Three times a day, 39-year-old Ashlee Nordquist, an optician in Fargo, North Dakota, logged in to the shopping app Temu to feed her fish.
If she fed enough fish, by tapping on a floating bag of fish food on her phone screen, Temu had promised to send her a free product of her choosing. But Nordquist kept running out of fish food. To get more, she needed to refer a new user to the app. So, she introduced Temu to her close friends and coworkers. “It’s not charity. They are not just giving away free things to be nice,” Nordquist told Rest of World. “Referrals are the secret ingredient to winning the games.”
After making more than a dozen referrals, and playing countless rounds of Fishland as well as other games on Temu, Nordquist won a bounty of freebies: a family hotpot-and-grill combo, a small hotpot-and-grill combo (she found the first one too big), a camera drone, a storage organizer, and a meat slicer. Most recently, in February, her fish-feeding routine landed her a free guitar — a gift for her friend’s daughter.
Temu, the U.S.-based subsidiary of PDD Holdings, which operates a sister site in China as Pinduoduo, has topped app store charts since its launch last September. In less than six months, the app has achieved 24 million downloads, thanks to aggressive advertising, cheap pricing, and addictive referral campaigns in the form of mobile games. In February, Temu informed suppliers about its Canada launch. “The goal of Temu is to bring Chinese supply chains to the world, beginning with the U.S. site,” the company said in a message to suppliers, according to a screenshot seen by Rest of World.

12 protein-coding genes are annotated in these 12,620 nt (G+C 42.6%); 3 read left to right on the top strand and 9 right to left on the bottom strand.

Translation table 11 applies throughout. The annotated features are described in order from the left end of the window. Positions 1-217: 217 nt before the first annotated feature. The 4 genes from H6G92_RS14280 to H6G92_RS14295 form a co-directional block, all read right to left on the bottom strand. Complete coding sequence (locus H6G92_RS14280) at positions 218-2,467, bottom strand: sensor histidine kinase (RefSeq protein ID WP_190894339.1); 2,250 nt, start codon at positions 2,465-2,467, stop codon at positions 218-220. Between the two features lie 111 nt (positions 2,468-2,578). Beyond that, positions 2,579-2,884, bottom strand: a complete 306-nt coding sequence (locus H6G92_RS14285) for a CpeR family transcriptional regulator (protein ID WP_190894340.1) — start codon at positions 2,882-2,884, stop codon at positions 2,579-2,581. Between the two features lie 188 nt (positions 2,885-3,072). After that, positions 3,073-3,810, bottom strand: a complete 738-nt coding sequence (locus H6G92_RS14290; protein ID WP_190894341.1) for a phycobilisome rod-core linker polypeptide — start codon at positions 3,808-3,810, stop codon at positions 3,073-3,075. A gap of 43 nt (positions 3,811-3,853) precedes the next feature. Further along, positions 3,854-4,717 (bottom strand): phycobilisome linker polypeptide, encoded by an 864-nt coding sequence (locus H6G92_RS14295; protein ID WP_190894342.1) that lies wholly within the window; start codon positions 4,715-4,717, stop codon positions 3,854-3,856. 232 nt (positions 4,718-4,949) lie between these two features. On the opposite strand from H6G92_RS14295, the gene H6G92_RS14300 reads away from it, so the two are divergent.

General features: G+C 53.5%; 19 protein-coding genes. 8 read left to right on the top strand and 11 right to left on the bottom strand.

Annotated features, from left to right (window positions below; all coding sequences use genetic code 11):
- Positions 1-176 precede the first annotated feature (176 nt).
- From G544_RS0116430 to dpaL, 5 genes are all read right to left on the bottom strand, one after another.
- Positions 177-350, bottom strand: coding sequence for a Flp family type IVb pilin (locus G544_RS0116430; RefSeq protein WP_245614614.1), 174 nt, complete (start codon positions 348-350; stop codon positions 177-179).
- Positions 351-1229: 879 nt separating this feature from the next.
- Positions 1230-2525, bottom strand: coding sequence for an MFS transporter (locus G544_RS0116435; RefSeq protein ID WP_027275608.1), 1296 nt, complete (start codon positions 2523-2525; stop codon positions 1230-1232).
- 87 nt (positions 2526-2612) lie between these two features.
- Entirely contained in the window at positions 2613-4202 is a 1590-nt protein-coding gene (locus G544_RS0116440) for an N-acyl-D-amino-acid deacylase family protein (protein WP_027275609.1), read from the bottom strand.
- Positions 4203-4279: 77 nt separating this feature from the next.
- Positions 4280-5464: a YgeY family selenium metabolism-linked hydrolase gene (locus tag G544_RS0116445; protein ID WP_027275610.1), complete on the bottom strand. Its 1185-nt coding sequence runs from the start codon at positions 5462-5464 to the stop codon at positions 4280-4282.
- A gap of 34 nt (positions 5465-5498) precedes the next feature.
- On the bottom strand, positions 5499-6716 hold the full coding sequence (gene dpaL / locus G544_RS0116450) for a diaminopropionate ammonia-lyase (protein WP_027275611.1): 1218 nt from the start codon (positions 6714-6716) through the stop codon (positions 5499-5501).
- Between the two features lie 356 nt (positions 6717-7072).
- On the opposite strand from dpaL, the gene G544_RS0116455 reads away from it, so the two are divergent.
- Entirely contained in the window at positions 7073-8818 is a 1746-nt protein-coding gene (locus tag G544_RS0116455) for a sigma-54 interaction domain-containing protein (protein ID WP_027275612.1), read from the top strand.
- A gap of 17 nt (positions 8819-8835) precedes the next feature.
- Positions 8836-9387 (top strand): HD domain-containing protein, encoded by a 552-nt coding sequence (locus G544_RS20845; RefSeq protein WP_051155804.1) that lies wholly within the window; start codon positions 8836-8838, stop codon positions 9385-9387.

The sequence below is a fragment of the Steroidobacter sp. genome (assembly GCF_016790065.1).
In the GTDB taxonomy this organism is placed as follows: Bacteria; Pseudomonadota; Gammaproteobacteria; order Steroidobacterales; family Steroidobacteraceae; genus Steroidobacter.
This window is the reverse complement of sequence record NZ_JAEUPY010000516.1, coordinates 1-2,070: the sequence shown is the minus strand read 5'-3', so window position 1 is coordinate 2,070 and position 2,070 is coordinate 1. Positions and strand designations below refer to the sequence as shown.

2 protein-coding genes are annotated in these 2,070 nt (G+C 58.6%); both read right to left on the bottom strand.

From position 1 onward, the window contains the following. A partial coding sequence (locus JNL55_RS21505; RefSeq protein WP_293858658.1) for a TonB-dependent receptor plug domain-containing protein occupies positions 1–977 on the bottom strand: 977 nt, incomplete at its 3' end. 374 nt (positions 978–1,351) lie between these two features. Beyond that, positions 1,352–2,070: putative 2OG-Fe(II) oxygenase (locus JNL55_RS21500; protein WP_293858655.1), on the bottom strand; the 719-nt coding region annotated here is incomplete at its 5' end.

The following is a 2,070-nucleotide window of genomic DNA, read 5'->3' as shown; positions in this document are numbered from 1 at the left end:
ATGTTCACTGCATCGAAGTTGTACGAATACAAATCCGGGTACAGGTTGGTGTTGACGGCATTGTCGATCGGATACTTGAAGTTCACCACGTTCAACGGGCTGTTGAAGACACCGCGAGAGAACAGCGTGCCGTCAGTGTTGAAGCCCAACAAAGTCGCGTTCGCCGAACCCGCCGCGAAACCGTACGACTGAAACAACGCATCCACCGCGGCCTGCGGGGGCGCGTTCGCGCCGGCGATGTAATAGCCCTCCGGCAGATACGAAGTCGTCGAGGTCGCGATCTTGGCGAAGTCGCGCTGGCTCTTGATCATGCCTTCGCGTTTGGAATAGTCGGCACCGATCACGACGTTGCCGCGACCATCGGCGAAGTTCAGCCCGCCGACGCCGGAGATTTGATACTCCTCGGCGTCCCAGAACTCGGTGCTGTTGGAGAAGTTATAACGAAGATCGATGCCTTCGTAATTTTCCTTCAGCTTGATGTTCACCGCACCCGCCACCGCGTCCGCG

Pinduoduo, founded in 2015, had used a similar strategy in its home market of China — rock-bottom pricing and the gamification of the shopping experience — to become one of the country’s most popular e-commerce platforms. In one game, users grow virtual fruit trees with their friends to earn real boxes of fruits. In another, they spin a wheel to win cash handouts, after bringing in new users to the app. The site also introduced the “give me a cut” campaign, where users earn free products by making others click on their Pinduoduo links.
While these tactics enabled Pinduoduo’s fast growth during the pandemic and subsequent global economic headwinds — its active user base briefly eclipsed Alibaba’s in 2020 — they also gave the company a controversial reputation, raising concerns of possible regulatory risks. Chinese internet users have complained about being pestered by friends and family to click their referral links. Others have accused Pinduoduo of tricking them by making the games look much easier than they actually are. In 2021, a lawyer sued Pinduoduo after he remained stuck 0.9% away from winning a prize on the app — Pinduoduo later clarified the percentage needed to be 0.9996427% if displayed in full. The court ordered the company to pay 400 Chinese yuan ($59) as compensation for infringing upon the consumer’s right to know.
Despite controversies, several other Chinese e-commerce companies have gamified their shopping experience. Following Pinduoduo’s lead, e-commerce giant JD.com, Alibaba’s shopping platform Taobao, and delivery app Meituan have all introduced their own virtual fruit farms. Overseas, fast-fashion platform Shein also allows users to earn points through games and referrals.